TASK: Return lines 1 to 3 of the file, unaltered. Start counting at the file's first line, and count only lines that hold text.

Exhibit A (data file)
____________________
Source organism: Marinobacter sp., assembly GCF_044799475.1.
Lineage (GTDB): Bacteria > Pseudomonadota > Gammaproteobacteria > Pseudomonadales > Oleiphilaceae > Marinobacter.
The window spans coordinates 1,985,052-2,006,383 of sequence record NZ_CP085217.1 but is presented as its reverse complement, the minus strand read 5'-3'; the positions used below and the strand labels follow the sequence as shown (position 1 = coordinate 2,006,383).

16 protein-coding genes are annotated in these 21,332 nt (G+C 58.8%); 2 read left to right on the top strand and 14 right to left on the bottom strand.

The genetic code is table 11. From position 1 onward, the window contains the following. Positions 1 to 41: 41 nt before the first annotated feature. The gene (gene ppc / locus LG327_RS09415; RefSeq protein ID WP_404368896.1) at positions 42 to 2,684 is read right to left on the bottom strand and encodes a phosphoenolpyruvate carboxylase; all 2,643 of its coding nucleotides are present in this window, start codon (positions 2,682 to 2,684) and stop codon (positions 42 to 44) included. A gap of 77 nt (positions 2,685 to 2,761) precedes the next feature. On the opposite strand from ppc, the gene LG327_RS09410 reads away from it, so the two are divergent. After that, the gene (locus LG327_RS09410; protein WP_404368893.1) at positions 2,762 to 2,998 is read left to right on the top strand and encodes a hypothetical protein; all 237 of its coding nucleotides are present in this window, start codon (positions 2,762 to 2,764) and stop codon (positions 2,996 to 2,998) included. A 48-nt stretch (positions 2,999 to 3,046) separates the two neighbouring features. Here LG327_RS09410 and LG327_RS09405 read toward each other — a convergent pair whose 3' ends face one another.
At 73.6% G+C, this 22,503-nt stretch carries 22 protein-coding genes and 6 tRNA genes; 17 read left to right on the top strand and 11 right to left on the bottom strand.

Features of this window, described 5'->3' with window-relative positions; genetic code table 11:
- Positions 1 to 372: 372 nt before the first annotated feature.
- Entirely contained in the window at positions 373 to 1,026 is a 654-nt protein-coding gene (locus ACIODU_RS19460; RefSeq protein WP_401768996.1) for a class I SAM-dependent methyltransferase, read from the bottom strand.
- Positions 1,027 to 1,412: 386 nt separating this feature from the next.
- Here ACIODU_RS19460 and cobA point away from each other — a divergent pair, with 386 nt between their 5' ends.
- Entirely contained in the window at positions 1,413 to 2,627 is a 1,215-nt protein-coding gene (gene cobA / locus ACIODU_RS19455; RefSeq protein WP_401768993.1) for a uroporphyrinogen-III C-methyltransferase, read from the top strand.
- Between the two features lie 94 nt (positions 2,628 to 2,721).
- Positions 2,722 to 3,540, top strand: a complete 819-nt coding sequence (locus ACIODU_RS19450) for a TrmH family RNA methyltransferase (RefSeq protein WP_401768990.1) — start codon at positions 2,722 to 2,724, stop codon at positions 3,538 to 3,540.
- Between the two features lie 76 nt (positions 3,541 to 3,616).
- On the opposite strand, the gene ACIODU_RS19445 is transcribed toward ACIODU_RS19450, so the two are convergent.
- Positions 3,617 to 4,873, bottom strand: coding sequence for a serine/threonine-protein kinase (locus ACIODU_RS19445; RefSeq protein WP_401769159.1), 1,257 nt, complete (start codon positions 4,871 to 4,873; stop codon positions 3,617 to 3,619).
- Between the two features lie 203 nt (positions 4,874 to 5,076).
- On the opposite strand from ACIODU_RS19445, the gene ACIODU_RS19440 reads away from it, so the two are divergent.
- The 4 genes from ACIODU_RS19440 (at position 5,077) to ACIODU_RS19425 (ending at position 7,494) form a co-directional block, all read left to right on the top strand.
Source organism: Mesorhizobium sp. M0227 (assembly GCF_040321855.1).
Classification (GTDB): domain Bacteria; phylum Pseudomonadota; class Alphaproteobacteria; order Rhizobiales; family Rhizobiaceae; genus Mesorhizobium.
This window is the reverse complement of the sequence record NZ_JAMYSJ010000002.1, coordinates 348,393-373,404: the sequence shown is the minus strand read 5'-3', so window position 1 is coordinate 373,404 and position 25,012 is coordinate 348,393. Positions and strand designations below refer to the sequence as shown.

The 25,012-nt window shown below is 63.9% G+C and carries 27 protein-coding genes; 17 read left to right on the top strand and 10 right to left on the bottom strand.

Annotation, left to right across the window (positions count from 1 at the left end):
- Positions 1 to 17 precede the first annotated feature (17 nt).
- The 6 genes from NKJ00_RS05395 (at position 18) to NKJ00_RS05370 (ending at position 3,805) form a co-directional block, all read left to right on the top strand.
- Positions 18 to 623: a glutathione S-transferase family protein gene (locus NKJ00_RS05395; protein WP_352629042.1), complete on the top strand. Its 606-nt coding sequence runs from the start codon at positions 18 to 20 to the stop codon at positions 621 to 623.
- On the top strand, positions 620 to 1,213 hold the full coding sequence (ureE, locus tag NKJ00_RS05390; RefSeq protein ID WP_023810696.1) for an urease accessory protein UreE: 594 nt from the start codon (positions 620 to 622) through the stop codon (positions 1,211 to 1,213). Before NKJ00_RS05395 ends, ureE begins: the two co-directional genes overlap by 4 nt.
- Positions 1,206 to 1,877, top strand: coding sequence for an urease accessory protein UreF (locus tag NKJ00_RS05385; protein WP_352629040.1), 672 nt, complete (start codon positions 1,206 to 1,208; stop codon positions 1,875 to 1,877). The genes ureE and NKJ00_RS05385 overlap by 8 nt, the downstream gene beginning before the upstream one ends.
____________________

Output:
Source organism: Marinobacter sp., assembly GCF_044799475.1.
Lineage (GTDB): Bacteria > Pseudomonadota > Gammaproteobacteria > Pseudomonadales > Oleiphilaceae > Marinobacter.
The window spans coordinates 1,985,052-2,006,383 of sequence record NZ_CP085217.1 but is presented as its reverse complement, the minus strand read 5'-3'; the positions used below and the strand labels follow the sequence as shown (position 1 = coordinate 2,006,383).